Commissioners have agreed to start the process of updating water meters throughout the city, which will grant both staff and customers the ability to monitor water readings immediately online or on their phone.
A change is coming to the homes and businesses in Plant City that rely on city water.
Commissioners agreed to begin the process of transitioning the city’s Automatic Meter Reading Devices to Automatic Meter Interface Devices via a contract with Badger Meters, Inc.
This will be a process that will take several years to complete, but the first steps are now underway. Once completed it will completely evolve the process of monitoring water usage in the city for both city staff and for customers themselves.
“This is something they’ve been researching for a while now and they ran a pilot program in 2019 with 43 residential and 32 commercial to test it,” City Manager Bill McDaniel said. “Sometimes things sound good, but then you start testing it and realize it either isn’t a good fit or it isn’t what you thought it would be. But this has really been everything we were hoping it would be.”
The AMI devices communicate from the meter to the software through cellular towers, which will completely eliminate the need to drive by customer’s homes and businesses to obtain readings.
Denise McDaniel, utility billing manager said this will mean city staff no longer need to drive around all day long checking on readings as they can access the information from the office. That will free up employees to do other duties in the department like talking to customers about water concerns.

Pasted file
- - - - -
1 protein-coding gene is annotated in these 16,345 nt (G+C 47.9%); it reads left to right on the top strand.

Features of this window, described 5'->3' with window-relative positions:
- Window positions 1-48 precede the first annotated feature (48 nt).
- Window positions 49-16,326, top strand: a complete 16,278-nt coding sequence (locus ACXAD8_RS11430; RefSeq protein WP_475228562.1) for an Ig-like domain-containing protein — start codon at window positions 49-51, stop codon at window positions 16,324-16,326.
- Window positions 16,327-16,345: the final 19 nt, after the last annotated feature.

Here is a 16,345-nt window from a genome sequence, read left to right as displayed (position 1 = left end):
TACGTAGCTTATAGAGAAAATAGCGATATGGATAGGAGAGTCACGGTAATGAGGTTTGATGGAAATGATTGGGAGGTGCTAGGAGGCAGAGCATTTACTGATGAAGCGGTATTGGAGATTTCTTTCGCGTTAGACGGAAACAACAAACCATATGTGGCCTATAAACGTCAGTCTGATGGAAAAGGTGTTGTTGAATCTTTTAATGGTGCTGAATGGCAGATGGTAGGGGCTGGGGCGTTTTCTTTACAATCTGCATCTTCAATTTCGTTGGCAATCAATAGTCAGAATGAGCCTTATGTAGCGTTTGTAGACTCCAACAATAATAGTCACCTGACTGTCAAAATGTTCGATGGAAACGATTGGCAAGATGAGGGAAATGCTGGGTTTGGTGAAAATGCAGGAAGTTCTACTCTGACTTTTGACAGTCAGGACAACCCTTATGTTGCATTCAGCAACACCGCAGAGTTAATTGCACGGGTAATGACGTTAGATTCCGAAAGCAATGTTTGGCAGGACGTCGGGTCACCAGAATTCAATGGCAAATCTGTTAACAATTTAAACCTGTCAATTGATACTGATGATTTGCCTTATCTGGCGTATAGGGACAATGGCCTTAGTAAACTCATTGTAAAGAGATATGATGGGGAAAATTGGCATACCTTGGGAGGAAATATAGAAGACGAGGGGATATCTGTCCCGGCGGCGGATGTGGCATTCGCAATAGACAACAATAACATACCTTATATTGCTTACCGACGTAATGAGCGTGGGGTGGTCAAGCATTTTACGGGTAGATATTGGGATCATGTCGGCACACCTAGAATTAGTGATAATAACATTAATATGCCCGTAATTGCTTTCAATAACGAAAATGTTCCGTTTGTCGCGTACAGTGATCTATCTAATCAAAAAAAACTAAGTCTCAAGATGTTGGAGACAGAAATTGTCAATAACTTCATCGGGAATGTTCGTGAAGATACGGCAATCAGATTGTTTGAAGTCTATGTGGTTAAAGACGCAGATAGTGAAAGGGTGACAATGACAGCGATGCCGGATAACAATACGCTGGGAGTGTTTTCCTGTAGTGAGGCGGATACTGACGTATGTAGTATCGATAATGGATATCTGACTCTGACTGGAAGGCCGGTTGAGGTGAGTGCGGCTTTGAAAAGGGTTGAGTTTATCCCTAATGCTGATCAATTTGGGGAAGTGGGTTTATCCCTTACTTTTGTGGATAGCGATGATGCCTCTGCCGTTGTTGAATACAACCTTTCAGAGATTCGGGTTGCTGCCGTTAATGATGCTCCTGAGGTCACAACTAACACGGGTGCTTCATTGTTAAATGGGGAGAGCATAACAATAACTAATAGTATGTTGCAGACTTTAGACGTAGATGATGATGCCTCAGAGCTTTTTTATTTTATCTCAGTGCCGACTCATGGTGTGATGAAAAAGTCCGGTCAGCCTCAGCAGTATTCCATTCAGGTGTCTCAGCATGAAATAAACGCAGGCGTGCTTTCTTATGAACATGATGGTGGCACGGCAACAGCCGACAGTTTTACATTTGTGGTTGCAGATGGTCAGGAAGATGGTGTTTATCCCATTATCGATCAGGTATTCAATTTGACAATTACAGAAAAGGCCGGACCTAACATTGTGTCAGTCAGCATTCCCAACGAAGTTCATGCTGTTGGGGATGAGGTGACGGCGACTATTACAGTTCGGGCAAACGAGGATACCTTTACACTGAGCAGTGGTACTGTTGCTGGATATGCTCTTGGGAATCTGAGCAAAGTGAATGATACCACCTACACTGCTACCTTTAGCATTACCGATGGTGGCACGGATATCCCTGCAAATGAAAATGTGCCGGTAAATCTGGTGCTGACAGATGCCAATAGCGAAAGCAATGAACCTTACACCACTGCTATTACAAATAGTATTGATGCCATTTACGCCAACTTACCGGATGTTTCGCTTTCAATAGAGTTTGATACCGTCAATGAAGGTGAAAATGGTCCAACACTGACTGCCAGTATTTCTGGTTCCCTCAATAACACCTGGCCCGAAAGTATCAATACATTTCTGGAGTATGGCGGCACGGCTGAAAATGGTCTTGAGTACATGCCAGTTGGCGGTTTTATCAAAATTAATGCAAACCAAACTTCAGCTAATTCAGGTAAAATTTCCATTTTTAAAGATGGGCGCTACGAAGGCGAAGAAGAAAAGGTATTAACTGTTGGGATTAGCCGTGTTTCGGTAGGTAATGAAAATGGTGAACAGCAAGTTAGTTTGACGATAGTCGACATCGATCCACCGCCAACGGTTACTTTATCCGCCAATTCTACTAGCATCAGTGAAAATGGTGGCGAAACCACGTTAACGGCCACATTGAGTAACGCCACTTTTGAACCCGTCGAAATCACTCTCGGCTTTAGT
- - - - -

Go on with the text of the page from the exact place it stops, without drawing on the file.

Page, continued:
The city manager added that the element designed into the meters that is accessible by the public is one of the things he is most excited for from this process. The meters also have an “Eye On Water” service that essentially lets customers immediately connect to the meter and track water consumption data.
There are many examples of why that instant access that customers can pull up on their phone is revolutionary. The example Denise McDaniel emphasized in her presentation of the project to commissioners was that no longer would residents go on vacation or head out of town and then come home to a flooded house and a sky-high water bill.
Customers can instead receive leak alerts via text or email and then call the city to have the water turned off until they can return and deal with the issue.
While it’s not an issue that happens often, when it does it can be devastating, a fact that Mayor Rick Lott pointed out last week by having anyone in the audience who had dealt with a leak while they were out of town raise their hand. A significant percentage of those in attendance threw their hands up, including several sitting commissioners.
Denise McDaniel said the hope is that customers will also begin or continue with more depth to analyze their water consumption.
When they can have an immediate glimpse at the water usage for their home or business they can start to identify trends and make more informed decisions on their habits and water usage choices.
The plan is for all new customers to pay to have an AMI meter installed, which currently costs $274.42 for a 5/8-inch meter, $39.49 more than an AMR meter. Then, as batteries in the AMR devices die, they will be replaced with AMI meters at the City’s expense. This process will take five to ten years depending on the funding provided to this capital project.
Staff said the plan is for new development, like the new subdivisions and industrial/commercial buildings to get the AMI meters first.
If you already have a meter you will not be paying for the new one, you just have to wait until the current device is replaced by the city.
The current fiscal year has $200,000 available for the AMR meters that need battery replacements and the proposed fiscal year 2022 budget will include $230,000, which will cover 1,150 meters.
Commissioners unanimously agreed to support the project in a 5-0 vote last Monday.